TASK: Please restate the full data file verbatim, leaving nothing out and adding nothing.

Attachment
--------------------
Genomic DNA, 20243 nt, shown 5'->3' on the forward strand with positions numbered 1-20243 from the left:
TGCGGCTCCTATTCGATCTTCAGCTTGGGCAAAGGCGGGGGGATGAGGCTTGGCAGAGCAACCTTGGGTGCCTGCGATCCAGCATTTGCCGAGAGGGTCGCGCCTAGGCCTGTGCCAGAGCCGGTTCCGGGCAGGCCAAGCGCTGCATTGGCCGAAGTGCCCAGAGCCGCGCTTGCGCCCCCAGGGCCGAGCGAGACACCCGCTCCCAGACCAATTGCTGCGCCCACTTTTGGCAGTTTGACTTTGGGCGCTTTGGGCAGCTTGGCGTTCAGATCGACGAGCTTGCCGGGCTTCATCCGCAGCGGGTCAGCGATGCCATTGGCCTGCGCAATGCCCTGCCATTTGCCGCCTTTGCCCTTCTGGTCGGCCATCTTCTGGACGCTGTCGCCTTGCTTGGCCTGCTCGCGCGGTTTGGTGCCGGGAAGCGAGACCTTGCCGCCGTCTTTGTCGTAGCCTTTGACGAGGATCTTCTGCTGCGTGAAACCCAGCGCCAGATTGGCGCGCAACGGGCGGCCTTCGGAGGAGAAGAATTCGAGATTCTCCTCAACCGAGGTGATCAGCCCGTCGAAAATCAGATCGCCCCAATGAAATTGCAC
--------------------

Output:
Genomic DNA, 20243 nt, shown 5'->3' on the forward strand with positions numbered 1-20243 from the left:
TGCGGCTCCTATTCGATCTTCAGCTTGGGCAAAGGCGGGGGGATGAGGCTTGGCAGAGCAACCTTGGGTGCCTGCGATCCAGCATTTGCCGAGAGGGTCGCGCCTAGGCCTGTGCCAGAGCCGGTTCCGGGCAGGCCAAGCGCTGCATTGGCCGAAGTGCCCAGAGCCGCGCTTGCGCCCCCAGGGCCGAGCGAGACACCCGCTCCCAGACCAATTGCTGCGCCCACTTTTGGCAGTTTGACTTTGGGCGCTTTGGGCAGCTTGGCGTTCAGATCGACGAGCTTGCCGGGCTTCATCCGCAGCGGGTCAGCGATGCCATTGGCCTGCGCAATGCCCTGCCATTTGCCGCCTTTGCCCTTCTGGTCGGCCATCTTCTGGACGCTGTCGCCTTGCTTGGCCTGCTCGCGCGGTTTGGTGCCGGGAAGCGAGACCTTGCCGCCGTCTTTGTCGTAGCCTTTGACGAGGATCTTCTGCTGCGTGAAACCCAGCGCCAGATTGGCGCGCAACGGGCGGCCTTCGGAGGAGAAGAATTCGAGATTCTCCTCAACCGAGGTGATCAGCCCGTCGAAAATCAGATCGCCCCAATGAAATTGCAC